New US sanctions could target Hezbollah allies in Lebanon
"In the future, we will designate, because we have to, individuals in Lebanon who are aiding and assisting Hezbollah, regardless of what their sect or religion is," the assistant secretary of near Eastern affairs told Lebanon's LBCI network.
Hezbollah, a major political player in Lebanon that took 13 seats in the country's May 2018 parliamentary elections and secured three cabinet posts, is an ally of Christian President Michel Aoun and his Free Patriotic Movement (FPM).
It is also allied with the Shia Amal movement, lead by Speaker Nabih Berri.
The Iran-backed movement has been a US designated terrorist group since 1997 and fights alongside the regime of Syrian President Bashar al-Assad in the country's civil war.
US sanctions against Hezbollah have increased since US President Donald Trump assumed office.
On August 29, powerful financial sanctions were imposed on the Jammal Trust Bank in Lebanon, which was accused of acting as a key financial institution for Hezbollah.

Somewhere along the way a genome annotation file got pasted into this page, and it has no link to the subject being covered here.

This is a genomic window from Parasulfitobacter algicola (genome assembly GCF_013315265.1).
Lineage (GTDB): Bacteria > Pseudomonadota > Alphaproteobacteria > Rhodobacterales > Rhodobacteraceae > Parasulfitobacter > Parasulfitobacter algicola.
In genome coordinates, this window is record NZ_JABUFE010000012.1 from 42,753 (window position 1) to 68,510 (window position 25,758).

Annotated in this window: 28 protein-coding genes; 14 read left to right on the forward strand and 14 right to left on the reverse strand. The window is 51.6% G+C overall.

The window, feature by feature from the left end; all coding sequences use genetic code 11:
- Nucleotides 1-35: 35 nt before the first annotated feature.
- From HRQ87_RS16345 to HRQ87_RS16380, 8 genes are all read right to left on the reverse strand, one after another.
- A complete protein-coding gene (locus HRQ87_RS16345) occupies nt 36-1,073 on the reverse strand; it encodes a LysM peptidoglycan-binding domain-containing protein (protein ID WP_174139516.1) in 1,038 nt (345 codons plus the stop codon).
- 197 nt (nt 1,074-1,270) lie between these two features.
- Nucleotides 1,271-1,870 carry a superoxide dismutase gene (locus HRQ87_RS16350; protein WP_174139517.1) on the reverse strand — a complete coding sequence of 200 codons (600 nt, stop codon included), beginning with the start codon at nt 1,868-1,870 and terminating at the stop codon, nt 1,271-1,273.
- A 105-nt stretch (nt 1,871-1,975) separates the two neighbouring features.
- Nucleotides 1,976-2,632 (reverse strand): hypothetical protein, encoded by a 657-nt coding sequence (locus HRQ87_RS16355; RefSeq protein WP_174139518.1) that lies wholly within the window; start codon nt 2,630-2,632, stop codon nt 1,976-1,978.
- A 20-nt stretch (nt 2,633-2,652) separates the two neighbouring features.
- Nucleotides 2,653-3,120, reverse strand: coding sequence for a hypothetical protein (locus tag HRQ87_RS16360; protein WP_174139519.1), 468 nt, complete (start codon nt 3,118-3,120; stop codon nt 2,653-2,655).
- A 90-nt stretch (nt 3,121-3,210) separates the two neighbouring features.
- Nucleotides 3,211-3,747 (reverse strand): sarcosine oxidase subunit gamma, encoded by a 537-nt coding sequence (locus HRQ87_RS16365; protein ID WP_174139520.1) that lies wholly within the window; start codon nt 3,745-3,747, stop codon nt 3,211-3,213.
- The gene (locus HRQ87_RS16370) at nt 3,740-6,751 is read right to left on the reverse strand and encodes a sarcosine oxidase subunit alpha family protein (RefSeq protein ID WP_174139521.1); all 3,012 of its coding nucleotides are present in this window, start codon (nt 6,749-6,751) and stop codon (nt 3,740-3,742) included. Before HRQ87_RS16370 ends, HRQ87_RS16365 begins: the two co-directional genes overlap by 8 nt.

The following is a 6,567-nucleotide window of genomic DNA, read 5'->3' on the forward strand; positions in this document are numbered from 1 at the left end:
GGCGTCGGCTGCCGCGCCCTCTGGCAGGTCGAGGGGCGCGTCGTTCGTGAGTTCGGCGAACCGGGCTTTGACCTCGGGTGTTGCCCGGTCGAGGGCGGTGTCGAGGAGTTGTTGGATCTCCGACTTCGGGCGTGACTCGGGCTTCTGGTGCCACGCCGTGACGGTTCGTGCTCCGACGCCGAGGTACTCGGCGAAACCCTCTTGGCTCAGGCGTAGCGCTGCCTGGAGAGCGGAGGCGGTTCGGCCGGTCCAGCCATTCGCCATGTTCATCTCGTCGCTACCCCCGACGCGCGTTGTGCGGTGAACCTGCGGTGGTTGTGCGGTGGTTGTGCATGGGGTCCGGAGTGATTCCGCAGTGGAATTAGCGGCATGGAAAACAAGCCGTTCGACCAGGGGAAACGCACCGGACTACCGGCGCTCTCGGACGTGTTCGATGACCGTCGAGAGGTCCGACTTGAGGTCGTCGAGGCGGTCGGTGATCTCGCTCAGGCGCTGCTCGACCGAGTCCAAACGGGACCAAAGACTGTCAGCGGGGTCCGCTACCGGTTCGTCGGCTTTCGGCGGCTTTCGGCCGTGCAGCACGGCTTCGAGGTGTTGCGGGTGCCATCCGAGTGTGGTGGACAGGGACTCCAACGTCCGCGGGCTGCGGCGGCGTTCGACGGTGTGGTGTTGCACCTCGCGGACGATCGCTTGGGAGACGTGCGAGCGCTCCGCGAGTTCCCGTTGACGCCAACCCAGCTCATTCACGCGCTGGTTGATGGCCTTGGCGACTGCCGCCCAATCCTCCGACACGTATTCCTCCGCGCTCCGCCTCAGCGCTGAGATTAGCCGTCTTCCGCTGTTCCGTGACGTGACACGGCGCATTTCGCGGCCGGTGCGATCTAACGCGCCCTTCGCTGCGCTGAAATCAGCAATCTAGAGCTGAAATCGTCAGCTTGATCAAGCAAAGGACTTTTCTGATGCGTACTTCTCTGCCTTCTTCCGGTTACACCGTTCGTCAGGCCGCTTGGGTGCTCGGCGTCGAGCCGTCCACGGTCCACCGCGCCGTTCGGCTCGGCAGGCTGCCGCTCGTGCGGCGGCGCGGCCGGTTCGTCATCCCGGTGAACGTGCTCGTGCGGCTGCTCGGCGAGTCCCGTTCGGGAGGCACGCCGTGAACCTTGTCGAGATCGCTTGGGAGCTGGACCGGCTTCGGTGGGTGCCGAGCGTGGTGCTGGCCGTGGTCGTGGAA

The US Treasury Department "is targeting Jammal Trust Bank and its subsidiaries for brazenly enabling Hezbollah's financial activities," including sending payments to families of suicide bombers, Sigal Mandelker, under secretary for terrorism and financial intelligence, said in a statement.
On Thursday, Schenker said that the move did not "target a particular community."
"Hezbollah is exploiting your financial system and by law we have to designate these banks," he said in an interview.
In July, the US imposed sanctions on three senior Hezbollah officials in Lebanon, including two lawmakers, in the first such move against members of parliament.
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